The Vegetarian’s Big Mistake!

Dear_vegetarians_why_are_you_eating_animals_food_

So at some point in your life you decided to make a huge life changing decision “I’m not going to eat meat ever again!”
Bravo! That’s a brave and noble decision that can lead to tremendous health benefits and a happier more fulfilling life.

(by the way, this includes pescetarians and chicken-tarians too)

Assumed Benefits of Vegetarians

The true health benefits of vegetarianism are the following:

1) Eating meat based proteins has been strongly linked to causing illness and cancers (The China Study is a great book on this)

2) A plant based diet requires less processing by the body to assimilate and digest

3) There is less toxic intake due to the removal of the additional level of animal toxic exposure. (e.g. plant has toxic exposure the animal eats plant and absorbs the toxins then we eat the animal and it’s additional toxins)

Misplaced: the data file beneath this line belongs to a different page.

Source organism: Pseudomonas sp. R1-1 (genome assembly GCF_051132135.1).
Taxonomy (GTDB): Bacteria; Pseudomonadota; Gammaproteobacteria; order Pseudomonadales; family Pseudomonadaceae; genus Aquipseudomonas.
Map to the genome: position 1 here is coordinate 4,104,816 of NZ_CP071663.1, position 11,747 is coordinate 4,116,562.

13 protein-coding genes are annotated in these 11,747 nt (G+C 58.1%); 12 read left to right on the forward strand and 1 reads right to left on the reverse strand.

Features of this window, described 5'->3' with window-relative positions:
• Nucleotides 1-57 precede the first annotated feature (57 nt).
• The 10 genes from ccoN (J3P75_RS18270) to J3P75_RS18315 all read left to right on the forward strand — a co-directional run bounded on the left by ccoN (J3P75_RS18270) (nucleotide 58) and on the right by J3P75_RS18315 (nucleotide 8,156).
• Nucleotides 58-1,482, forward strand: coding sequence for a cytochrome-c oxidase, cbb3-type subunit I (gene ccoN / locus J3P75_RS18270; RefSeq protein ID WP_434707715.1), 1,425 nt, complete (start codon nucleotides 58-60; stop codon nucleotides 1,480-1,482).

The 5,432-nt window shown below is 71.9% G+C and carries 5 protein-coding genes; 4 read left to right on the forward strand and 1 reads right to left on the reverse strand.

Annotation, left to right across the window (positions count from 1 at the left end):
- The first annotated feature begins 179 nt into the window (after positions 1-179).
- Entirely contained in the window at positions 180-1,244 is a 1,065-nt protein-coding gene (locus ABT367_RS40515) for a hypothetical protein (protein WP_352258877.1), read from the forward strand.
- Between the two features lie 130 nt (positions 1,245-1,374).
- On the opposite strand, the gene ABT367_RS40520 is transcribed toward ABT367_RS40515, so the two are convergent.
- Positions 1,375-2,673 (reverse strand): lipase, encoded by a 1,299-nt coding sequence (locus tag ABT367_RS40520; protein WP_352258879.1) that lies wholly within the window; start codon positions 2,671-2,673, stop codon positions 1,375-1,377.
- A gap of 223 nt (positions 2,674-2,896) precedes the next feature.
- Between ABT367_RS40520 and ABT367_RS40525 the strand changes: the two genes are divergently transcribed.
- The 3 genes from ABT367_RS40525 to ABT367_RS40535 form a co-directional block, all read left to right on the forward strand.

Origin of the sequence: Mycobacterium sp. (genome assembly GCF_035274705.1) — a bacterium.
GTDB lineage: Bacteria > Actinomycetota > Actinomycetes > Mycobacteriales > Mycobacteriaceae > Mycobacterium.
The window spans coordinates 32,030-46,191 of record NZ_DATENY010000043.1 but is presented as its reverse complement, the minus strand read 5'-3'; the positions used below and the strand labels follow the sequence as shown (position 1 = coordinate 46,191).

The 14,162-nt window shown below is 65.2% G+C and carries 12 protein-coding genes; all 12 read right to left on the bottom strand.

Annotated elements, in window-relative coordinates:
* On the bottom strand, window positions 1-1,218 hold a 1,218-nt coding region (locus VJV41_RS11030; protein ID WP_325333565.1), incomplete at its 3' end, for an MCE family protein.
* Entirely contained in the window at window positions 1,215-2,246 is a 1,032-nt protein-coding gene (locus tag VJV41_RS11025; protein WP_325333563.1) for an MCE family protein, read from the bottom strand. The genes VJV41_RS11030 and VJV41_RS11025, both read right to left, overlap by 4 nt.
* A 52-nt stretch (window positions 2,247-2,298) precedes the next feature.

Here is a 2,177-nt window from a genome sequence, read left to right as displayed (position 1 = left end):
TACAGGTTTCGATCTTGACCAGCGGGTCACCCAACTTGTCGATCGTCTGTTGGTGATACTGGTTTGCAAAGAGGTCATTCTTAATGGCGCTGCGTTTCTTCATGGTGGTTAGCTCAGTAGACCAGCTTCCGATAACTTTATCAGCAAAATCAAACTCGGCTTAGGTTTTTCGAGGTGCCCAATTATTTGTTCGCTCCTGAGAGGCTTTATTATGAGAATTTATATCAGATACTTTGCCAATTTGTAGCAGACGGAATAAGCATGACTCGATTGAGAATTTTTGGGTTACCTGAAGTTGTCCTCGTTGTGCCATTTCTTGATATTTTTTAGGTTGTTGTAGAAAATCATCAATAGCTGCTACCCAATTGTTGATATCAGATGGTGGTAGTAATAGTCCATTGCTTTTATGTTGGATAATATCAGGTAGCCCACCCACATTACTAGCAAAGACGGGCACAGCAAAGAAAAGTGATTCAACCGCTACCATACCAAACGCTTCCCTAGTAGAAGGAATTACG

4) Plants are closer to the original energy source. (sun -> plant -> animal -> human)

lisa_vegetarian

This is overly simplified but still essentially the most noteworthy health benefits of a vegetarian. And they are significant!
Everything is fine and good until the big mistake happens… they cook almost all of their food!

Cooking is the Mistake

What’s wrong with cooking, you ask? Well the true benefits of being vegetarian, unequivocally, only occur if the vegetarian keeps the vast majority of their diet raw. That means uncooked fruits and veggies for most of their food intake. Boiling and frying and simmering and baking and sauteing veggies has an negative effect.